The Houston Texans have traded Brock Osweiler and a 2018 second-round pick to the Browns, according to ESPN’s Adam Schefter.

Osweiler had a tough season in his first year with the Texans. He was 8-6 in 14 regular season starts, where he completed 59 percent of his passes, accumulating 2,957 yards. He threw just 15 touchdowns against 16 interceptions.

As far as the Browns go, they struggled at the quarterback position all throughout the season. They had six different players take snaps at quarterback during the 2016 season. Injuries to Robert Griffin, Cody Kessler, and others made for no consistency under center all season.

Yet, Ian Rapoport reported that the Browns are deciding whether or not to just release him, with Adam Schefter reporting that teams are inquiring about a trade.

In October, Osweiler had one of the worst Monday Night Football performances ever seen in the NFL. For quarterbacks who have attempted at least 40 passes, he threw for 131 yards, which was the second worse only next to Jesse Palmer’s 110.

He was making plays that people really didn’t know were possible in the first place, like throwing a fumble 7 yards down the field.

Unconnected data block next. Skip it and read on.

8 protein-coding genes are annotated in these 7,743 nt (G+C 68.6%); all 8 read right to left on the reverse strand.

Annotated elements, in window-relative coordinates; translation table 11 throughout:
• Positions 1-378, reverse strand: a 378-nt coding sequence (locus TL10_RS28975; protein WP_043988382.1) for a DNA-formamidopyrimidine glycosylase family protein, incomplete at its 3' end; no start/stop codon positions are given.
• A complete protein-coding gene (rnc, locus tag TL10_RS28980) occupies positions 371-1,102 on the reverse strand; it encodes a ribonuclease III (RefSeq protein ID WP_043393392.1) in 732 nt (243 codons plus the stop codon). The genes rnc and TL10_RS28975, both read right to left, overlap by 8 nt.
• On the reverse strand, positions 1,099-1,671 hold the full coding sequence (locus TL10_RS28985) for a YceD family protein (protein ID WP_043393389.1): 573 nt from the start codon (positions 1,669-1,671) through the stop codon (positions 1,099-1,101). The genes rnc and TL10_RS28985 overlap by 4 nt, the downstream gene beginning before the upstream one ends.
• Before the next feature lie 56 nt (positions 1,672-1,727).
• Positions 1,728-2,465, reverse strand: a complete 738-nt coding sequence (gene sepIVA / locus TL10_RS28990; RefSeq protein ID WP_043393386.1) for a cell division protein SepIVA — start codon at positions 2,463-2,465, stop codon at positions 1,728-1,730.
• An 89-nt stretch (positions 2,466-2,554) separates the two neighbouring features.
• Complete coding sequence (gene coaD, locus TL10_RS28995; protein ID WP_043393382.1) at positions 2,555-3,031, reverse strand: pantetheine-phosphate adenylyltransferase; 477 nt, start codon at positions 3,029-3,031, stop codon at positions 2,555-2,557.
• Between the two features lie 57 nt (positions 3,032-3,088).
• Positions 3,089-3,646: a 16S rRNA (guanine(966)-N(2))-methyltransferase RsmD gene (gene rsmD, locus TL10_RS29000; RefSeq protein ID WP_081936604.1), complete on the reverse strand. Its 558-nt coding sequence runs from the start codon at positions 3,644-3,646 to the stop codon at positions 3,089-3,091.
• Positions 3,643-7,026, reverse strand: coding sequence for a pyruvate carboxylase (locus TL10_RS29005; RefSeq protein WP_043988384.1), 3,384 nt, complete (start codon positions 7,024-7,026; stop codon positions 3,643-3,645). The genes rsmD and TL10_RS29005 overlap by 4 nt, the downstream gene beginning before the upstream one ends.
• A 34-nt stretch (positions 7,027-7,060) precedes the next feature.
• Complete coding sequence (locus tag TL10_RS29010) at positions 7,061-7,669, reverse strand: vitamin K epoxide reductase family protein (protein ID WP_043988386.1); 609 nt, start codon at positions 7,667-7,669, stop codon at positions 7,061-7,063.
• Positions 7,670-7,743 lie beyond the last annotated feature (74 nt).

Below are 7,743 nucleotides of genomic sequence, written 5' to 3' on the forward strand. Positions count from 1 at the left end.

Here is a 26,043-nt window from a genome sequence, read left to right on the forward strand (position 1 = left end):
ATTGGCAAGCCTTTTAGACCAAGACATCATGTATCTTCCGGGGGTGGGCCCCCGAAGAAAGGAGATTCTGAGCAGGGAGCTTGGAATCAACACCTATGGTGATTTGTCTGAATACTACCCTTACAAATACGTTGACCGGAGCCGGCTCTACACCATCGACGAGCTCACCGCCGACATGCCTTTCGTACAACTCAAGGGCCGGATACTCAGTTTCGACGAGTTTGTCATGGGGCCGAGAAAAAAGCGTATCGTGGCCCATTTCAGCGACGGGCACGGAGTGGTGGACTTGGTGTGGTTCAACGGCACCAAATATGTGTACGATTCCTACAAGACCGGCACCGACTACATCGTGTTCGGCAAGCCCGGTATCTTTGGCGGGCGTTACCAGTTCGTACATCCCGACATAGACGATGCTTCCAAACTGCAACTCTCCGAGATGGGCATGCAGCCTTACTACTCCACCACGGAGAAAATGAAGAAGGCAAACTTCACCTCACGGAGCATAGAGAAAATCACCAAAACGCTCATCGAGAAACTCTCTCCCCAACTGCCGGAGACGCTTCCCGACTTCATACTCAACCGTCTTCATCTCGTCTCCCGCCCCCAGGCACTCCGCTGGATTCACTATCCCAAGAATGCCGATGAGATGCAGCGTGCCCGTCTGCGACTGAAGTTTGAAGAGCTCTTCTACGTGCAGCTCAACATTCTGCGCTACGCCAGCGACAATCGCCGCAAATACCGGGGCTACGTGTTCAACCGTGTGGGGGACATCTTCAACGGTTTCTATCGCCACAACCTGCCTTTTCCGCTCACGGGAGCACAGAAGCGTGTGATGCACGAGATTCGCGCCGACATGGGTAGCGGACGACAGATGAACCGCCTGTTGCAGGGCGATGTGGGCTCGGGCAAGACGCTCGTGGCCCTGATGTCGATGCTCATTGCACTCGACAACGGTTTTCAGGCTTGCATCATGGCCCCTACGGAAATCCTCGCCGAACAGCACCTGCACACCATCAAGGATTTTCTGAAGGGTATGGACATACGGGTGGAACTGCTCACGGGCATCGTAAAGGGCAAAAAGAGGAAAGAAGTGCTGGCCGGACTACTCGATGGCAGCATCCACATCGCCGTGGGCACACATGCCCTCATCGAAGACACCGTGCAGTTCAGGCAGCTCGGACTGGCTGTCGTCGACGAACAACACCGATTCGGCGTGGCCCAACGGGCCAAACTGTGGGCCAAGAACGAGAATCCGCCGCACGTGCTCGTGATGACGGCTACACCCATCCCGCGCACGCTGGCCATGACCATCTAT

Things eventually got so bad with Osweiler, that Bill O’Brien finally had to bench him against the Jacksonville Jaguars in mid-December for Tom Savage. When Houston fans realized that he had been benched, the cheers were quite loud in NRG Stadium.

After the Texans’ loss to the Patriots, O’Brien wasn’t quite ready to address the quarterback situation. “We’re so far from answering that question,” O’Brien said. “Right now, we sit down and evaluate our team and everything we do … it’s not even a question that I can begin to answer.”

On Thursday, the Texans revealed they eventually found their answer, and acted upon it.

The Texans have been rumored to be in the Tony Romo sweepstakes this offseason. Moving Brock Osweiler shows that the team is serious about making a run at the soon-to-be former Cowboys quarterback. It will also save the team $10 million in cap space moving forward.

Source : SBnation